If the message is a fleet message it is forwarded to fleet computer 18b, and the cost of the message is billed to fleet management by creating a billing record in a billing database. If the message is a personal message, it is forwarded directly to MMC 20c, which can be various types of systems including an internet service provider or a LEC as described above. Additionally, the cost of the message is billed to the fleet driver by entry of a billing record in the billing database. MMC 20c stores the message and routes it to a home computer 28 whenever the home computer 28 comes on line. Home computer 28 may also log directly into message management center 20c via the PSTN 24 in alternative embodiments of the invention.
Billing can be performed via a debit account whereby the fleet driver maintains a balance with either fleet management, the wireless communications service provider, or the message management center. When a personal message is processed the debit account is depleted by the cost of the message. A credit account may be substituted for the debit account. When a personal message is transmitted an entry is made in the credit account. At the end of a month or some other period of time, the entries are summed, and a bill sent to the fleet driver. On line transfer of funds may be performed as well, where funds are transferred from a remotely located account in response to the transmission of a personal message.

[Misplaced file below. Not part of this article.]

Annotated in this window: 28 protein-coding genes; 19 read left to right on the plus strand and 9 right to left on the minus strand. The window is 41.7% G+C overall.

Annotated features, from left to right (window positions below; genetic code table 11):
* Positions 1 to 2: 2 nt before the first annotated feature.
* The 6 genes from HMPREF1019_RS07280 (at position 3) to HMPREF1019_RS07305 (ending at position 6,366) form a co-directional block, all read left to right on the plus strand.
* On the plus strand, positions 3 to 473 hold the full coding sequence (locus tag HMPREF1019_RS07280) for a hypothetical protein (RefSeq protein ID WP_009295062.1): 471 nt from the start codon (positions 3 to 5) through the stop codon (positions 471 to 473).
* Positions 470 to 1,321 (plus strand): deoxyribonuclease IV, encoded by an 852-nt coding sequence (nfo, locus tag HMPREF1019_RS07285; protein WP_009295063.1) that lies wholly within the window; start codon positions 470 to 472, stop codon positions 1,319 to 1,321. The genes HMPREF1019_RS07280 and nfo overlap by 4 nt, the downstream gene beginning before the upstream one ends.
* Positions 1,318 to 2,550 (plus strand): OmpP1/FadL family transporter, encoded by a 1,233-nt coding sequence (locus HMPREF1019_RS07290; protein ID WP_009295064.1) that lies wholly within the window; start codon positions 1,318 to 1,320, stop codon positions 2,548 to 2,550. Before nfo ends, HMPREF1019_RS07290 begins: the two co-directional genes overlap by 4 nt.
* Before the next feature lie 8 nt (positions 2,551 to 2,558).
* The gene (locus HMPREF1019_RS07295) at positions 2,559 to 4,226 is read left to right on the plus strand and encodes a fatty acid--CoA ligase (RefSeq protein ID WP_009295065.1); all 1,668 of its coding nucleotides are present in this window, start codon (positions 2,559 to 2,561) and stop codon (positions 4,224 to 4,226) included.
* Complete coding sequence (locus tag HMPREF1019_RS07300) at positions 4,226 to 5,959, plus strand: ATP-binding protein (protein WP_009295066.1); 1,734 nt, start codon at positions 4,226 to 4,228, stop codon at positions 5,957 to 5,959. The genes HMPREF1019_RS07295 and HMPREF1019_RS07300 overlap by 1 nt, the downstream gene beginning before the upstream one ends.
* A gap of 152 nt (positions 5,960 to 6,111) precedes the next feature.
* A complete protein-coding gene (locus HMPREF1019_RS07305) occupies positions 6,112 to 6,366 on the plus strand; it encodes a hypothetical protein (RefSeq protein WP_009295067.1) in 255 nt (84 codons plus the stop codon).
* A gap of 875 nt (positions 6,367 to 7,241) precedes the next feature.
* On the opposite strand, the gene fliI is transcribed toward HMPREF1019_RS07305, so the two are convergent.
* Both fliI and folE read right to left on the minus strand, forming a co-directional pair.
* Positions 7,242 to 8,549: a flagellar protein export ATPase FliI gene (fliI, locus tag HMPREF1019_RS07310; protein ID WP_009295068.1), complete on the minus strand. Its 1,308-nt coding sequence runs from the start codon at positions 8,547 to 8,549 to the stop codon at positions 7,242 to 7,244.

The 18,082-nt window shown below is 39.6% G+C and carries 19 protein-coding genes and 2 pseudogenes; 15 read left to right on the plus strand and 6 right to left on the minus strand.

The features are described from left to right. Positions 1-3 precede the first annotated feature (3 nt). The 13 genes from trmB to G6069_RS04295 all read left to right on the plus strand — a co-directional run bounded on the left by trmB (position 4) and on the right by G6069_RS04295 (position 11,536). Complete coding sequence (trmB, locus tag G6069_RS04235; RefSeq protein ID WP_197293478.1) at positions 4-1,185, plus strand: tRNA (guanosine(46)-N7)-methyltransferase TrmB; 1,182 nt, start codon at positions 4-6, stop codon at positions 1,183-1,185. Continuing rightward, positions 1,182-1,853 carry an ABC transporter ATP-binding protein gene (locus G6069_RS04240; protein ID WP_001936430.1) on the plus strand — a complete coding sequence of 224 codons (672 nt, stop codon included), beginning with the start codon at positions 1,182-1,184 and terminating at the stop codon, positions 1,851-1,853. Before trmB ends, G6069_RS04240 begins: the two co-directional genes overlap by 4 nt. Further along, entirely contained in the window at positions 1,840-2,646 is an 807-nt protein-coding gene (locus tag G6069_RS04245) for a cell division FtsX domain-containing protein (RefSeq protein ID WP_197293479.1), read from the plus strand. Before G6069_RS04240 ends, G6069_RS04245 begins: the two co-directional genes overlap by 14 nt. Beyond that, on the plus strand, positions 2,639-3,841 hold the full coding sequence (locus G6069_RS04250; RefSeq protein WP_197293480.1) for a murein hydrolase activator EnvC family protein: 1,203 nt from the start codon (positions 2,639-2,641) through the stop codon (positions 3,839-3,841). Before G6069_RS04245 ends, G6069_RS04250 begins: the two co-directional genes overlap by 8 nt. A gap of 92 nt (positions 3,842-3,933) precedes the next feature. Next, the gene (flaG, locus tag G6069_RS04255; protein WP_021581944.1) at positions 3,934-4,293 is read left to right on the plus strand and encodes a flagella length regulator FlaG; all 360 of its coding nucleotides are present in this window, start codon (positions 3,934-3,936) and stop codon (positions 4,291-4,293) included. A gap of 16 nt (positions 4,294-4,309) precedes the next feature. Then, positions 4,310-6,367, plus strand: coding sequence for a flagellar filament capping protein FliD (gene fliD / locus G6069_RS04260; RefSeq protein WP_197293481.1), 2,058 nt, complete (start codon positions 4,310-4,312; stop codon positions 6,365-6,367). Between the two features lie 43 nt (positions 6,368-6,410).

In still another embodiment of the invention, fleet management pays the cost of transmitting personal messages, and the fleet driver reimburses fleet management. Of course, the fleet driver could be billed directly by the wireless telecommunications service provider operating the network management center, or the network service provider could be billed by the wireless telecommunications service provider. Also, the determination of proper billing does not have to be performed at the same location where message routing is performed.